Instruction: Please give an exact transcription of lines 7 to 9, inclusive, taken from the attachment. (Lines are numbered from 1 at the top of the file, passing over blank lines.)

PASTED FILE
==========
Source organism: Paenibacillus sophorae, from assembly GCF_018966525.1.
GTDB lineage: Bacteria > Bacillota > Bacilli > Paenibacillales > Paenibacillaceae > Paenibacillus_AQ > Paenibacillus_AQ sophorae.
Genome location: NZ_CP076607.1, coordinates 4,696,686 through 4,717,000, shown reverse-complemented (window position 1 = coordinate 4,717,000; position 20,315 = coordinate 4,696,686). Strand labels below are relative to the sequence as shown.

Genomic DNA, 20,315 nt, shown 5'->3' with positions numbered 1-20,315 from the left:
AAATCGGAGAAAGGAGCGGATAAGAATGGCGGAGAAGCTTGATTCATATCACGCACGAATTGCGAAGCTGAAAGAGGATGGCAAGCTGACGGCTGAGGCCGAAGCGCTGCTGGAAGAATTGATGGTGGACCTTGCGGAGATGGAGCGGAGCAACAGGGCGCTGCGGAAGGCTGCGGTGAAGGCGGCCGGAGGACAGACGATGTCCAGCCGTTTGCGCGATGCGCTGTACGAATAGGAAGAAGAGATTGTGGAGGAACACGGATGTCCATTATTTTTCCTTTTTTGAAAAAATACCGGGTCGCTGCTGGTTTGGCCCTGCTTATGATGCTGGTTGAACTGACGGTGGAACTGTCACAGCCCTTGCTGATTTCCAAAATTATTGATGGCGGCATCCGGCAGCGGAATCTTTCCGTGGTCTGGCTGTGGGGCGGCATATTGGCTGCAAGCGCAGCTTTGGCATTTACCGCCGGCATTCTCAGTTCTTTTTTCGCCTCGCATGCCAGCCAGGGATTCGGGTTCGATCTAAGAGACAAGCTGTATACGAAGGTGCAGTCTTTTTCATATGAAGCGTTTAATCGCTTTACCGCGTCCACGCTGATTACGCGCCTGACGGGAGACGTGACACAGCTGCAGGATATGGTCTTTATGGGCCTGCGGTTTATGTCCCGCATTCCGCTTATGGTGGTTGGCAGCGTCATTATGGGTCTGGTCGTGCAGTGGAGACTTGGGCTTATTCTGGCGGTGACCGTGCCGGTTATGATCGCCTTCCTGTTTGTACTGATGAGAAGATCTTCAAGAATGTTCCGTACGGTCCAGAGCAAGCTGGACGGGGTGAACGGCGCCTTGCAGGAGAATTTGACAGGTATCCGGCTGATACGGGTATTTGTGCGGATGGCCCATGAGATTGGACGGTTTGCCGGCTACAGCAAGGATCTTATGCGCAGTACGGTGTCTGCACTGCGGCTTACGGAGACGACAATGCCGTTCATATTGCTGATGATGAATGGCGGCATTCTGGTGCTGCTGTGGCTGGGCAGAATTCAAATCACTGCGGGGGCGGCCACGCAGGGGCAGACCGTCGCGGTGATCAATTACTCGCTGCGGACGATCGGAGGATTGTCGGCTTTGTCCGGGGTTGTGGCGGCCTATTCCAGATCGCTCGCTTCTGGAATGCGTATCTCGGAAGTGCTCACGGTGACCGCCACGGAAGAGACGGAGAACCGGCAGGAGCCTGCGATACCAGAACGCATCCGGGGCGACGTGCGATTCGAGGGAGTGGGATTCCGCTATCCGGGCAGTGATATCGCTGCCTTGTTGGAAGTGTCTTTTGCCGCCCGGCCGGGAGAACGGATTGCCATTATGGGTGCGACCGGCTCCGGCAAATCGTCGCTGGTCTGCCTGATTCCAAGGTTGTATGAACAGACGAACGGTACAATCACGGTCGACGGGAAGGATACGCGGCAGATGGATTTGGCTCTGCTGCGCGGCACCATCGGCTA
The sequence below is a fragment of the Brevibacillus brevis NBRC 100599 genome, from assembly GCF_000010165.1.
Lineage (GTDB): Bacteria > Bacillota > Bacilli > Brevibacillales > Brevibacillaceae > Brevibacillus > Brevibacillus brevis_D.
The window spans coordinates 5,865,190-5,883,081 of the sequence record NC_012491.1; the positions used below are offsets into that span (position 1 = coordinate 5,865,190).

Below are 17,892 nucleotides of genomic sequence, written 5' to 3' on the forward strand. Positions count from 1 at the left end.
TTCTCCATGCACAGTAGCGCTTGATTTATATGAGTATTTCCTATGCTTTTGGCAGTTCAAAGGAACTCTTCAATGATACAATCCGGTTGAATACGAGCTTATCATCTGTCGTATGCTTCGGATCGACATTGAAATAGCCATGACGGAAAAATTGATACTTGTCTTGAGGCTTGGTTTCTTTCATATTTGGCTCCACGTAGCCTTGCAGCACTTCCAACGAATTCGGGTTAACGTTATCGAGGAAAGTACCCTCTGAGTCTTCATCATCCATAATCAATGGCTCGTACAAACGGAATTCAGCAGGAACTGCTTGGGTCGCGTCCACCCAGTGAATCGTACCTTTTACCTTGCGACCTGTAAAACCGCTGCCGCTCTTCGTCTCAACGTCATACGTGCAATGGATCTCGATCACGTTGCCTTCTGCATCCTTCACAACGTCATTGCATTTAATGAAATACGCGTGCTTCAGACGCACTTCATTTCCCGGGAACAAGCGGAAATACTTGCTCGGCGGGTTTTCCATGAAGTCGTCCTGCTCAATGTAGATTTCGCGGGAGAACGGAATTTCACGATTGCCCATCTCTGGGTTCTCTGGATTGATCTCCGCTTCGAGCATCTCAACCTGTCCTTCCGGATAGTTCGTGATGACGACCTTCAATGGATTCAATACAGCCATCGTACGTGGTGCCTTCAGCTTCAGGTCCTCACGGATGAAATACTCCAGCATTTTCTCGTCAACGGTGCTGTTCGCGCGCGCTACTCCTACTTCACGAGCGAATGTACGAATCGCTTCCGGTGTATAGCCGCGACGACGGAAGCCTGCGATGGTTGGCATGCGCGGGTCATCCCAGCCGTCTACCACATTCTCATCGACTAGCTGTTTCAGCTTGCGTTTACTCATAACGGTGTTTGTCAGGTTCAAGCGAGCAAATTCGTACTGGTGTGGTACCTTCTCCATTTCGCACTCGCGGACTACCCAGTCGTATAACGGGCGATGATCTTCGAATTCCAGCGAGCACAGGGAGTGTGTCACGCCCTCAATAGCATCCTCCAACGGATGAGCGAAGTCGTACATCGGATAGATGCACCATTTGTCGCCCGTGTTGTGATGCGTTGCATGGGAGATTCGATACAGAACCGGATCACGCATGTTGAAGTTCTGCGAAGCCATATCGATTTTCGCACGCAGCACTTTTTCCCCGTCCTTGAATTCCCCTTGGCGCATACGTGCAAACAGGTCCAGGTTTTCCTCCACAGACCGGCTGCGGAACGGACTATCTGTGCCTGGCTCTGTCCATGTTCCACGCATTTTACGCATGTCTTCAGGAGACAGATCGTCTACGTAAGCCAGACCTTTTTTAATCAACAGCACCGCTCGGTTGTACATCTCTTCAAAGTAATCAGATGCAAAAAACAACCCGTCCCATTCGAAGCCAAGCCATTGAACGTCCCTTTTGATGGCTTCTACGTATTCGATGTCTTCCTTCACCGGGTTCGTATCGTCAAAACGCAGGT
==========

Lineage (GTDB): Bacteria > Bacillota > Bacilli > Brevibacillales > Brevibacillaceae > Brevibacillus > Brevibacillus brevis_D.
The window spans coordinates 5,865,190-5,883,081 of the sequence record NC_012491.1; the positions used below are offsets into that span (position 1 = coordinate 5,865,190).

Below are 17,892 nucleotides of genomic sequence, written 5' to 3' on the forward strand. Positions count from 1 at the left end.